The results are striking. Although the sample for each estimate question should be identical to the sample for the corresponding diary hours in the next column, in only one case is the implied proportion of men within a percentage point of the neighboring column. (In one case, the implied proportion is negative, because the reported average hours for the entire sample are not between those for men and women.) Even in the single case in which the proportions are within a percentage point of each other—the case comparing CPS usual hours with diary hours for the sample with usual hours greater than, or equal to, 1 hour—the proportion of men is suspiciously low. While one would expect the proportion to be close to that of the CPS as a whole, the implied proportion of about 48 percent contrasts with the average CPS proportion of more than 53 percent for 2003–2007. Given this clear evidence of programming or transcription errors, the numbers in the top panel of table 1 cannot be relied on.

Table 2 presents our attempt to reproduce the estimates in table 1, using Robinson et al.’s description of their procedures (with one important exception described below). We show the difference between our estimates and the estimates in Robinson et al. in the bottom panel. Following Robinson et al., we restricted the sample to individuals age 18 to 64. For each of the time-diary estimates, responses were reweighted so that each day of the week receives equal weight (one-seventh of the total). The reweighted responses were then used to compute the average number of hours worked per day.

Table 2. Replication of Robinson et al.'s table 1
Replication results
Estimate questionHours ≥ 1Hours ≥ 20Hours ≥ 35
Esti-
mated
DiaryDiffer-
ence
Sample sizeEsti-
mated
DiaryDiffer-
ence
Sample sizeEsti-
mated
DiaryDiffer-
ence
Sample size

All

            

ATUS usual hours

41.237.53.741,81542.938.94.039,64845.541.04.634,693

CPS usual hours

40.438.42.037,74041.539.22.336,34343.440.52.932,550

CPS actual hours

39.739.50.237,79941.540.51.135,60644.542.12.429,702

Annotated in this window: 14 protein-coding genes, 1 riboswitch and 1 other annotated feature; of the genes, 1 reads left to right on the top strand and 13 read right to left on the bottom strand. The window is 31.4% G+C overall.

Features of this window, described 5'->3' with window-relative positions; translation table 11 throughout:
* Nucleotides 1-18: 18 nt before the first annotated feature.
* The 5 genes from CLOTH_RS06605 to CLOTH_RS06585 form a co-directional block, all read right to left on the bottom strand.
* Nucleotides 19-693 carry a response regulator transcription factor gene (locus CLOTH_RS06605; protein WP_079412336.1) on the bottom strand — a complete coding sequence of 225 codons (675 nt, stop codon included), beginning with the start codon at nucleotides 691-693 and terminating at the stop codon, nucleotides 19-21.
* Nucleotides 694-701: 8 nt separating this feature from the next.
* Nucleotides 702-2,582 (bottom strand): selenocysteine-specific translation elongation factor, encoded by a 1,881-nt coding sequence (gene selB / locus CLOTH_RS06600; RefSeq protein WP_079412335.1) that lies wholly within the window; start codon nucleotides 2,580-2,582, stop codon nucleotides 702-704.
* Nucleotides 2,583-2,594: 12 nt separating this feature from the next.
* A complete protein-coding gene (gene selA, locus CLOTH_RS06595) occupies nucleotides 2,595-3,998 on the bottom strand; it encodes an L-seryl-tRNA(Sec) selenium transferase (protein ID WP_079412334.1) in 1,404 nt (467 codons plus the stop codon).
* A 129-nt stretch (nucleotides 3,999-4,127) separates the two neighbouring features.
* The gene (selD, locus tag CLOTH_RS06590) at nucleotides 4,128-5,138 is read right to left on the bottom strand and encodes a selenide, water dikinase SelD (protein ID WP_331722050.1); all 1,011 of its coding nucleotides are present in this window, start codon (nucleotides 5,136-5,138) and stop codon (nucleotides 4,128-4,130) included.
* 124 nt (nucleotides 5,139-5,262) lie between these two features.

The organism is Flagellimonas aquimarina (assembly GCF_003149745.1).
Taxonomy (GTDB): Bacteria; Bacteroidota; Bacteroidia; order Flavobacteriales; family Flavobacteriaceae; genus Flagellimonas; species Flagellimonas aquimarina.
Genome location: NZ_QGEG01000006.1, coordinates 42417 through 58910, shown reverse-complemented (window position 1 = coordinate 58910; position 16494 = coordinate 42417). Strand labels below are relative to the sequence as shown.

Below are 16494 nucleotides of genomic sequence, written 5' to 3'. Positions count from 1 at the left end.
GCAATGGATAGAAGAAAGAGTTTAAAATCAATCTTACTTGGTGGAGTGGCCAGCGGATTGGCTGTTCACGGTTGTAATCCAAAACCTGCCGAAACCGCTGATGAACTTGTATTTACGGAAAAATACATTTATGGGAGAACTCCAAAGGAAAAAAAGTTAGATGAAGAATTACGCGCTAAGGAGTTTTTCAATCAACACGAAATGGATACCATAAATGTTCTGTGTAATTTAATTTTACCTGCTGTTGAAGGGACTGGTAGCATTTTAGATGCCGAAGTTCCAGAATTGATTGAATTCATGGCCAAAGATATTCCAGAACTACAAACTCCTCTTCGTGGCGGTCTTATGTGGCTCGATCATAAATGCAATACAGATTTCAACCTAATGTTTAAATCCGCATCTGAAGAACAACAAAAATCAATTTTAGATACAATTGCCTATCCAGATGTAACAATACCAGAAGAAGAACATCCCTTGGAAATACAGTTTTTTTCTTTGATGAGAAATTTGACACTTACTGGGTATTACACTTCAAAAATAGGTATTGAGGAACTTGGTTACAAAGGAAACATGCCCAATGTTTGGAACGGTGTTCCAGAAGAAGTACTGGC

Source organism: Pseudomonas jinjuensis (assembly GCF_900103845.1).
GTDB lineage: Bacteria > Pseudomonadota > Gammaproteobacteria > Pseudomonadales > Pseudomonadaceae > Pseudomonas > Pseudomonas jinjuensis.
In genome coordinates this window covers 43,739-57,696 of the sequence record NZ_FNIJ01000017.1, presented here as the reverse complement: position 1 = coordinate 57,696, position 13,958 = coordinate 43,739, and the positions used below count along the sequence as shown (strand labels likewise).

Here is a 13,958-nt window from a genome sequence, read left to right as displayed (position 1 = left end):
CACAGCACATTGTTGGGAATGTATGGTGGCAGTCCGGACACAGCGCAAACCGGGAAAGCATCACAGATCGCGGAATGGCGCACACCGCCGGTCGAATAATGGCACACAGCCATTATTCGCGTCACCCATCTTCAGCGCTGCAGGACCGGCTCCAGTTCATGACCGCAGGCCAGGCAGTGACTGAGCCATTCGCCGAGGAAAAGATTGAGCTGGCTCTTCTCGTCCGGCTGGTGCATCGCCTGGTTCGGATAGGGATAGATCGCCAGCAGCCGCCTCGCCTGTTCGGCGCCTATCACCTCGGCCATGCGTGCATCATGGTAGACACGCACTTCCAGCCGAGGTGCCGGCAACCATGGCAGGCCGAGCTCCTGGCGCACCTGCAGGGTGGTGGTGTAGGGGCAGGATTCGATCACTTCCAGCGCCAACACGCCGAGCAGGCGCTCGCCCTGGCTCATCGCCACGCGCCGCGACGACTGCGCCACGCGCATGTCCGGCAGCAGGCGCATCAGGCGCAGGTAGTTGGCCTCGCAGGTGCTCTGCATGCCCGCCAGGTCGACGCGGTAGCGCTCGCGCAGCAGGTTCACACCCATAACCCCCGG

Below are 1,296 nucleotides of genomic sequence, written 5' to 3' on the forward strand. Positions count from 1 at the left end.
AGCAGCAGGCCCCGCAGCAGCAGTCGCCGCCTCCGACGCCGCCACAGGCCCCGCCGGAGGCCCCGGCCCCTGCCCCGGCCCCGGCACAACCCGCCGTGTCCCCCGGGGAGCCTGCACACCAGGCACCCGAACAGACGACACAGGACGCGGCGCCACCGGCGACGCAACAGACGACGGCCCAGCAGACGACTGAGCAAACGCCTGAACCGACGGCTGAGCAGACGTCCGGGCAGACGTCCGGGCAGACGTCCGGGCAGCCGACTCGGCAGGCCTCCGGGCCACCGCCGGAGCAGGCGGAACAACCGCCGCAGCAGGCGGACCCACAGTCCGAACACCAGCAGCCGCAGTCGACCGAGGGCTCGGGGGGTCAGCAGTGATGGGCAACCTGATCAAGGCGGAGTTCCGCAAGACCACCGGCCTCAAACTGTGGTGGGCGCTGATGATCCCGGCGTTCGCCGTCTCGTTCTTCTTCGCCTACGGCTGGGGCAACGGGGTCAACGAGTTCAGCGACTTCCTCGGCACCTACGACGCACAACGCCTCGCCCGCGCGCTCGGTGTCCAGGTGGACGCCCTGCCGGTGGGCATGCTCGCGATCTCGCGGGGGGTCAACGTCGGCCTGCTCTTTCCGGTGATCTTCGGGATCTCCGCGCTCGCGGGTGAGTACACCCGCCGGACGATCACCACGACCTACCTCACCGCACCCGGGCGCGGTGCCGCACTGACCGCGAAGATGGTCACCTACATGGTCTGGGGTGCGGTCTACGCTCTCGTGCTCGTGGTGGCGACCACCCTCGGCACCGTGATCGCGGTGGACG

CPS actual hours, reference week

39.740.7-.99,30241.641.7-.18,75744.643.31.37,328

Women

            

ATUS usual hours

37.433.73.621,60939.735.64.119,90543.338.44.916,094

CPS usual hours

37.534.72.819,35439.235.93.318,21041.937.74.215,218

CPS actual hours

36.435.7.718,86838.937.11.717,29442.639.03.613,273

CPS actual hours, reference week

36.336.4.04,59438.937.9.94,21842.739.82.83,256

Men

            

ATUS usual hours

44.640.93.720,20645.641.73.919,74347.242.84.318,599

CPS usual hours

42.841.51.318,38643.441.91.518,13344.442.61.917,332

CPS actual hours

42.442.6-.218,93143.643.0.618,31245.744.21.516,429

CPS actual hours, reference week

42.544.1-1.74,70843.744.6-.94,53945.845.5.34,072
Differences with Robinson et al. estimates
Estimate questionHours ≥ 1Hours ≥ 20Hours ≥ 35
Esti-
mated
DiaryDiffer-
ence
Sample sizeEsti-
mated
DiaryDiffer-
ence
Sample sizeEsti-
mated
DiaryDiffer-
ence
Sample size

All

            

ATUS usual hours

1.71.20.541,8151.61.50.139,6481.50.61.034,693

CPS usual hours

0.92.5-1.637,740.21.9-1.736,343-.12.4-2.532,550

CPS actual hours

1.03.6-2.637,799.22.9-2.635,6061.01.7-.729,702

CPS actual hours, reference week

1.04.8-3.79,302.34.1-3.88,7571.12.9-1.87,328

Women

            

ATUS usual hours

1.91.4.421,6091.3.8.519,9051.41.0.416,094

CPS usual hours

0.82.6-1.819,354.12.0-1.918,210-.31.5-1.815,218

CPS actual hours

0.93.8-2.918,868.23.6-3.517,294-1.31.4-2.713,273

CPS actual hours, reference week

0.84.5-3.64,594.24.4-4.34,218-1.22.2-3.53,256

Men

            

ATUS usual hours

1.90.31.620,2061.4-.11.519,7431.4.01.318,599

CPS usual hours

0.31.5-1.218,386-.21.2-1.418,133-.4.9-1.217,332

CPS actual hours

-0.12.6-2.718,931-.21.7-1.918,312-1.01.4-2.416,429

CPS actual hours, reference week

0.04.1-4.24,708-.13.3-3.44,539-.92.7-3.64,072

Source: Authors' calculations using 2003–2007 data from the American Time Use Survey and the Current Population Survey.

There are several ways to define work in the time diary. Robinson et al. state that their “diary figures include all activity clearly reported as work in the diary, including short breaks and social events that took place during the workday.”7 We take this to mean that activities coded “work at main or other job” and “other activities done as part of main or other job” were counted as work. This definition is slightly different from the one used in our previous work.8 To aid in replication, we give detailed specifications of our sample restrictions and definitions in the appendix.